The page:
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Oral Health

Adult and Senior Oral Health

Link to Good Oral Health is Ageless videoThe link between oral health and general health is an important key to our total health and well-being. Research has shown an association between inflammation in the mouth and chronic inflammatory conditions such as diabetes and cardiovascular disease. Teeth are meant to last a lifetime! Dental care for adults is much the same as for younger people except with age different issues arise. These include caring for dentures, gum disease, decay in the roots of teeth, dry mouth, having problems holding a toothbrush and replacing missing teeth and broken fillings. Additionally taking medications and certain systemic health conditions can impact a person’s oral health. Older adults have more dental diseases; decay, gum disease, and oral cancers.

Here are some tips for good oral health:

  • Brush twice daily and floss your teeth every day.  Decay and gum disease increase with aging.
  • Drink fluoridated water and use fluoride toothpaste. Fluoride protects against tooth decay at any age.  Fluoride also helps rebuild damaged teeth.
  • Eat healthy foods –avoid sugary and starchy snacks. Don’t forget the  5-a-Day helping of fiber rich fruits and vegetables!
  • Avoid tobacco. Smokers have a 4 times risk for having gum disease. Tobacco use is also a high risk factor for oral cancer. Thinking about quitting? Check out: Quit for Keeps.
  • Limit alcohol. Heavy use of alcohol is a strong risk factor for oral cancer. Alcohol and tobacco together equal higher risk for oral cancer.   Click herefor more information on oral cancer.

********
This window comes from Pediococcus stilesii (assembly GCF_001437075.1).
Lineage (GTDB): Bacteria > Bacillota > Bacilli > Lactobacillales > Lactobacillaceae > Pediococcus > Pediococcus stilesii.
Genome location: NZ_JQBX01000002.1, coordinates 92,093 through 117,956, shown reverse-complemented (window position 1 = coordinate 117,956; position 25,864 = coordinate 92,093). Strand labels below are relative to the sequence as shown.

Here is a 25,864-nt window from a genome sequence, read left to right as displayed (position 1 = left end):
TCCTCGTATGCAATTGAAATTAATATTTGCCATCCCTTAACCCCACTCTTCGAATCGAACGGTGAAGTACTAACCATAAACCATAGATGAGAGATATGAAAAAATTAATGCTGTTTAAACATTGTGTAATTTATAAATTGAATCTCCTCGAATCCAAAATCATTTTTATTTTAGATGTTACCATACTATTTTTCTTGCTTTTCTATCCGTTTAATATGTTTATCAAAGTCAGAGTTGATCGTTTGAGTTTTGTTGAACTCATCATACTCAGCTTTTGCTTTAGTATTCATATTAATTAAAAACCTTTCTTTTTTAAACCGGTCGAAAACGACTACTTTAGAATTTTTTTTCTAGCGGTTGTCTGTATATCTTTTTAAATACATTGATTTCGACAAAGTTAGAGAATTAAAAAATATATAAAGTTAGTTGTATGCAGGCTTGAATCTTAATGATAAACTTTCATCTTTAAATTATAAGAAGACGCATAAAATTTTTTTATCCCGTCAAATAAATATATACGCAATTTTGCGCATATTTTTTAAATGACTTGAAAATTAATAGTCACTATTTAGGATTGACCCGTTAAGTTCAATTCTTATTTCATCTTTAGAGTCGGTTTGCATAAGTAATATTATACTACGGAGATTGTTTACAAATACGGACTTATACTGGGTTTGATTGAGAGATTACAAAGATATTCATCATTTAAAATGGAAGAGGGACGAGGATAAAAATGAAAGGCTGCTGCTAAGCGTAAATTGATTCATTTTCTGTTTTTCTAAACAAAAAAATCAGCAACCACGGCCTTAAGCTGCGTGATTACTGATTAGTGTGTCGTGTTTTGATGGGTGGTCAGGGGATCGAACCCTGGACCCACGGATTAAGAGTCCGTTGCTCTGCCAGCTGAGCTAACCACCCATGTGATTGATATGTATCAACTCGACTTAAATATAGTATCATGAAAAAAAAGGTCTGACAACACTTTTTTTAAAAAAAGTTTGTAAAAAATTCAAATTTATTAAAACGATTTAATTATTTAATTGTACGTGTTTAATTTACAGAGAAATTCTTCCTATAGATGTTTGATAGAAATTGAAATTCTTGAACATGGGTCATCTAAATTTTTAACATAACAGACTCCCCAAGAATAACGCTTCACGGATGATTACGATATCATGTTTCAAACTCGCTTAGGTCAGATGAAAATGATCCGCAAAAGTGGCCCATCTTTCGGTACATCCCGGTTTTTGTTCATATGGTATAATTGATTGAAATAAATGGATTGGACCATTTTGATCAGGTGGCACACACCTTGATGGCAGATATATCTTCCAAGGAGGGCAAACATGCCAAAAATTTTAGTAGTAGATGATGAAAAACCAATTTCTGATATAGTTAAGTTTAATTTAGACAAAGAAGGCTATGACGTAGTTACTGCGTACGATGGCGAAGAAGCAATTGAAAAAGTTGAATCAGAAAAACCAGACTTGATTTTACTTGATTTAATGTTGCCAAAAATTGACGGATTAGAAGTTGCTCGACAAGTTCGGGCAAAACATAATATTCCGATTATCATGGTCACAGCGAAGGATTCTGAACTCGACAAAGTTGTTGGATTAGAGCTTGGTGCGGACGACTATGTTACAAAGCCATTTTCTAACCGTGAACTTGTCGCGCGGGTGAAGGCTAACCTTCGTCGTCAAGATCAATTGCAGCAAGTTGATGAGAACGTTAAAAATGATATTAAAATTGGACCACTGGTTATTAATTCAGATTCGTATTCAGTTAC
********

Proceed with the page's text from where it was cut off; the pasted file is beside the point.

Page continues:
• Visit the dentist regularly. Dental check ups can find early oral health problems such as gum disease, tooth decay and pre-cancerous and cancerous sores in the mouth.  Ask your dental professional for helpful tips on oral hygiene care if you are having difficulty brushing and flossing.

Some other reasons why regular dental visits are important.

  • Dentures. You still need to visit the dentist even if you do not have any teeth.
  • Diabetics. Need to maintain control of their disease. A complication of diabetes is a risk for gum disease. Read more on the Diabetes ABC’s.
  • Medications. Give your dentist a list of all your medications including herbals an over the counter medications.
  • Cancer Treatment. Be sure to have a dental check before beginning cancer treatment. Click here for more information.

CDC Resources: http://www.cdc.gov/oralhealth/topics/adult.htm
American Dental Association resources:  http://ada.org
American Academy of General Dentistry resources:  http://agd.org